Different Abilities

I used to have a blind dog named Bo, a lab mix. I worked at a rescue for senior and special needs animals. Bo and I hit it off, and, after a year together there, I bought my house, and he moved in the next day. Bo was a sweet dog, but he invariably upset other dogs when they first met him. He didn’t act like them in certain ways – rather than the cordial nose-to-tail greeting that is acceptable in dog society, he always managed to charge straight into their head, which they took as an aggressive act and would respond in kind. However, once I sorted out the ensuing tangle and made the proper introductions, they would gradually become accustomed to each other’s ways and find things they had in common. I found him a friend, another lab mix named Mandy. As usual, they immediately went down in a heap of dust and teeth… but an hour later they were happily gnawing bones side-by-side out in the grass. Bo calmed Mandy’s anxiety. She showed him that water wasn’t scary. He protected her from new dogs. She got him through thunderstorms. They taught each other how to hike and play and just be together in harmony. She was grief-stricken when he died a few years ago and has yet to warm to the next dog that we brought home. The moral of the story is this: what we don’t know can be scary, and when we’re scared or unsure, we often act badly. If we can stop, regroup, and learn about each other, we may find we are far more alike than we ever guessed, have talents that can better each other’s lives, and that we can create enduring friendships. There are many ways in which the people of the world are different, and our abilities are but one of them. It is important to explore, embrace, and empower each other with all of our differences and abilities.

Out in the Community:

  • Attend your local Special Olympics.
  • Are there 5ks or other events benefiting causes? Join them.
  • Our local Vocational Services has an art guild and do a yearly exhibit. If you have something similar, attend the programs and shows offered.
  • When you encounter someone who is different as you are out and about, say hello and engage them. Model inclusivity to your kids and listen to any questions they might have.
  • Discuss accessibility issues when you visit places.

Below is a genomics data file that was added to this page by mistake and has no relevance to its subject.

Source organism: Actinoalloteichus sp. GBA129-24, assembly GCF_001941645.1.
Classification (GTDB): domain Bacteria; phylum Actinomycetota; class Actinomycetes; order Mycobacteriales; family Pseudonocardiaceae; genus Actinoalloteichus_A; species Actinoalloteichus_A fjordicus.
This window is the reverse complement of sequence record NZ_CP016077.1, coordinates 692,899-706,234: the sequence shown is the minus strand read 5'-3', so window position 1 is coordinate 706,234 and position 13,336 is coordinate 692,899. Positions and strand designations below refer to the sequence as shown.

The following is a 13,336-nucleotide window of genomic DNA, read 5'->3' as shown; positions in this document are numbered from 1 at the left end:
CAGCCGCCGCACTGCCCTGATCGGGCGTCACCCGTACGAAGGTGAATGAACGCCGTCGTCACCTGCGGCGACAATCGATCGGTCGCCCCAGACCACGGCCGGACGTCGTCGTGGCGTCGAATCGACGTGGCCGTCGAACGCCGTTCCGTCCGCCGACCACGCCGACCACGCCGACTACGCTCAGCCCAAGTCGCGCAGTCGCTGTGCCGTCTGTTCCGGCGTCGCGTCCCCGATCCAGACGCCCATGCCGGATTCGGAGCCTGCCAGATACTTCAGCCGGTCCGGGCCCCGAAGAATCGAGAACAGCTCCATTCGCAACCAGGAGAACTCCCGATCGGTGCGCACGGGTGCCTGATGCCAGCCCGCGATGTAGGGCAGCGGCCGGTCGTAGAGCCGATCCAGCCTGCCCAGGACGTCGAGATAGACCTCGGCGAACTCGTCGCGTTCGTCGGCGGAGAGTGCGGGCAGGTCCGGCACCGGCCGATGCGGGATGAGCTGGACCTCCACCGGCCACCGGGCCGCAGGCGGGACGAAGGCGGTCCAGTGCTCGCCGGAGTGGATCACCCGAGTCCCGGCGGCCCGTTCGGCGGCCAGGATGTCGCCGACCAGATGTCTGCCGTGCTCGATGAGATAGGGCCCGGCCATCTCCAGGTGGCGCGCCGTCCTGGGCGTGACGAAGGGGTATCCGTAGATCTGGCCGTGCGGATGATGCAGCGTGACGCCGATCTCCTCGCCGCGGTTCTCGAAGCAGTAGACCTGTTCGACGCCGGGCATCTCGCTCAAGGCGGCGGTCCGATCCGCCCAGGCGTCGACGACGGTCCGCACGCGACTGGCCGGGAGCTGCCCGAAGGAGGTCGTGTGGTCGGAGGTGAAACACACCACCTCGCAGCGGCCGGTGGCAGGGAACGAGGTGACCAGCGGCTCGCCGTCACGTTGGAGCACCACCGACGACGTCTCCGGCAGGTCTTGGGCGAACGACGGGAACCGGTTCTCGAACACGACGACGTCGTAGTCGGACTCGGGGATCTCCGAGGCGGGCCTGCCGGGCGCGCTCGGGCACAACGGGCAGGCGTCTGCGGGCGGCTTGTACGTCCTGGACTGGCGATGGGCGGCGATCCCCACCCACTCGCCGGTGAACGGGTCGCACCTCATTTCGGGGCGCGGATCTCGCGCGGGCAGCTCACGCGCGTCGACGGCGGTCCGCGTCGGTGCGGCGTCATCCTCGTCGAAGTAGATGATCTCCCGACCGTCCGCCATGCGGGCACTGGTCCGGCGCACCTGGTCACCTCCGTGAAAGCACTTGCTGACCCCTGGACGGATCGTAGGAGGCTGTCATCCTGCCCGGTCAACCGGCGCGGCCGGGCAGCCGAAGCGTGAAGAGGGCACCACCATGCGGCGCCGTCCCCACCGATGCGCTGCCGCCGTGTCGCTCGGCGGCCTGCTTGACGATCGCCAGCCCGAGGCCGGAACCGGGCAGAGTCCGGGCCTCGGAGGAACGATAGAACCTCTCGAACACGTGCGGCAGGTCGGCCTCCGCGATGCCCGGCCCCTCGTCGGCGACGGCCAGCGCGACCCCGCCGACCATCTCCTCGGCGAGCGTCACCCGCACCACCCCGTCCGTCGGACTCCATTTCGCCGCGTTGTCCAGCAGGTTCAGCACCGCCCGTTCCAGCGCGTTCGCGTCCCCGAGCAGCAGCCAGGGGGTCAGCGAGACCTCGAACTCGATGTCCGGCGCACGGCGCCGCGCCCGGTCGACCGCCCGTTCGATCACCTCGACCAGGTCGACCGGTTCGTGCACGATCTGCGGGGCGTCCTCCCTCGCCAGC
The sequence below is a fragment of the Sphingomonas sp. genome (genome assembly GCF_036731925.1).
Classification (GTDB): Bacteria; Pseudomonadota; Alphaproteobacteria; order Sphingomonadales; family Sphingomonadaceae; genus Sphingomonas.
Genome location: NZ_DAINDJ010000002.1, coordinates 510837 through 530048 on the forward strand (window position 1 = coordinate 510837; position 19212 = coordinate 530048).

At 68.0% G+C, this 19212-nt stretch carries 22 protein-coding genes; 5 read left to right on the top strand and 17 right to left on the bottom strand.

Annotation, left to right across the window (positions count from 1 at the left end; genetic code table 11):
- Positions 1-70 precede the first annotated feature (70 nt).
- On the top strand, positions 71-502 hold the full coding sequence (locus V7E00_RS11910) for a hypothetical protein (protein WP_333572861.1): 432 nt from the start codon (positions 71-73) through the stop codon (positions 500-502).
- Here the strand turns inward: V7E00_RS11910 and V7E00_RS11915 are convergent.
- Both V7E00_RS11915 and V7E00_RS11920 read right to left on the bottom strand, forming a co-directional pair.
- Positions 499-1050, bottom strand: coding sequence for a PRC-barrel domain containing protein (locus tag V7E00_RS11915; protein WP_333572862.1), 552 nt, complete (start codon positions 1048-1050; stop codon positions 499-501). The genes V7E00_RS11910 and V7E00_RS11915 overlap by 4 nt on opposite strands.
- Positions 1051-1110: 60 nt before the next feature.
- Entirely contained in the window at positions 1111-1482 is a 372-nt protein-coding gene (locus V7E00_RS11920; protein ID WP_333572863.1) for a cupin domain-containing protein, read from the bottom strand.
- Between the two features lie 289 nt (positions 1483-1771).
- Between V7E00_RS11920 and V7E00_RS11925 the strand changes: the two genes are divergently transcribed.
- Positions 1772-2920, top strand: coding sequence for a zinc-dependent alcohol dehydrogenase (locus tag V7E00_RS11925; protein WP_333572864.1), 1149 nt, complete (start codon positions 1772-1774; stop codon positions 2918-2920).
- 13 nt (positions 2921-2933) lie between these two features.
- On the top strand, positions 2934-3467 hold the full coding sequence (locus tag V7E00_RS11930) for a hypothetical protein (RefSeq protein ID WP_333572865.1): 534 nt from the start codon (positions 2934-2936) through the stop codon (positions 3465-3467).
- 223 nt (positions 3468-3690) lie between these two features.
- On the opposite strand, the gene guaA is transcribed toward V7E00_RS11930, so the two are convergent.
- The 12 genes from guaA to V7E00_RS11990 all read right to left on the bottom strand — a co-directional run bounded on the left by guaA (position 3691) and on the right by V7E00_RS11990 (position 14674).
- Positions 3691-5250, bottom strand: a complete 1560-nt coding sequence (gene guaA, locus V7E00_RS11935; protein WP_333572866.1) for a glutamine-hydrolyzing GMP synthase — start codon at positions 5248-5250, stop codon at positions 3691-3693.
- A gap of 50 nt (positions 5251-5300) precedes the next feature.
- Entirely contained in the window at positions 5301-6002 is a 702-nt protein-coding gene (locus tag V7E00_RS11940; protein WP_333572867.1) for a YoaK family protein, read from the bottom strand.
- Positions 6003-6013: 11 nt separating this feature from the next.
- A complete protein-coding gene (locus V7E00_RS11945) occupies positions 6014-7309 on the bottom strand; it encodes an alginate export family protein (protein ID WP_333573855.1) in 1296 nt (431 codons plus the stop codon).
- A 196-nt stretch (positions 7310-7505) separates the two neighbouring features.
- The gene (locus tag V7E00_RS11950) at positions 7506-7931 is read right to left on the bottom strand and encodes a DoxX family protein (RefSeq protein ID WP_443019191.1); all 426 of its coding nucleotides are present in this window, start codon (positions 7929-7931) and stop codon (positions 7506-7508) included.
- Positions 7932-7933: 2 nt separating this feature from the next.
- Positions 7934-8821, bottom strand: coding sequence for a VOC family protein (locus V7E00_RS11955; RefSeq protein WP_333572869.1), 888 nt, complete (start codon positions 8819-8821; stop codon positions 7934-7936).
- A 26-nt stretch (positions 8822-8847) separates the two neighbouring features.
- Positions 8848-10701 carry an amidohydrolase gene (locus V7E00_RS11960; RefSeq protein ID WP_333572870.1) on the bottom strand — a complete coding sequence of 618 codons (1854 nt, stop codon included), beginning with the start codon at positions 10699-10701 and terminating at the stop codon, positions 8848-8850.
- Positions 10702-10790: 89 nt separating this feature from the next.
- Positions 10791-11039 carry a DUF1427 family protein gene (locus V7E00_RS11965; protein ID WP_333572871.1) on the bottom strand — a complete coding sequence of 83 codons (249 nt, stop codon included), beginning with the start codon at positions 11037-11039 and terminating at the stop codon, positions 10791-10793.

Lesson Building Blocks

  • This is a great opportunity to get artistic while having a discussion about how we would all like to be treated with Spread a Little Kindness.
  • Go on an accessibility scavenger hunt (the checklist we used, a simplified version of the ADA Checklist for Existing Facilities, Version 2.1, is available to download below). Visit public spaces – indoors and out – with your focus being on whether or not people with varying abilities could access it. Our list was primarily for indoors, but after checking out our local library (a newer building), we walked uptown, observing traffic signals and sidewalk amendments, and finished off at an older building that is virtually inaccessible: the toy store. The contrast was striking.
  • There are many online ideas available for doing disability awareness through activities to show what it is like; I would just advise you to do some reading beforehand. This method is going out of style, and there is concern that the emphasis then becomes what people can’t do by accentuating limitations. I would say at least balance these kinds of activities with discussions over how amazingly people can find ways to adapt and excel, regardless of what obstacles they face, as this is something we all need to master in one form or another in our lives.
  • For our discussion, I put together a sheet that included: their name in ASL, their name in Braille, the quote at the top of the page, and then a few talking points. (The first was that there are blind people who ride bikes – how did they think this was accomplished? Second, for them to always keep in mind that we should treat people as we want to be treated. Third, to consider their own home; how accessible is it?)
  • Do you know someone with any sort of disability? Ask if they would be open to your child(ren) and you coming for a real conversation on what that has meant in their life, and what they think it is important for others to know.
  • Explore a relevant historical figure on a deeper biographical level with ideas from If I Were You…


* If there is any trouble with this download, please let me know

Mandy and BoBo enjoying each other – and their baby

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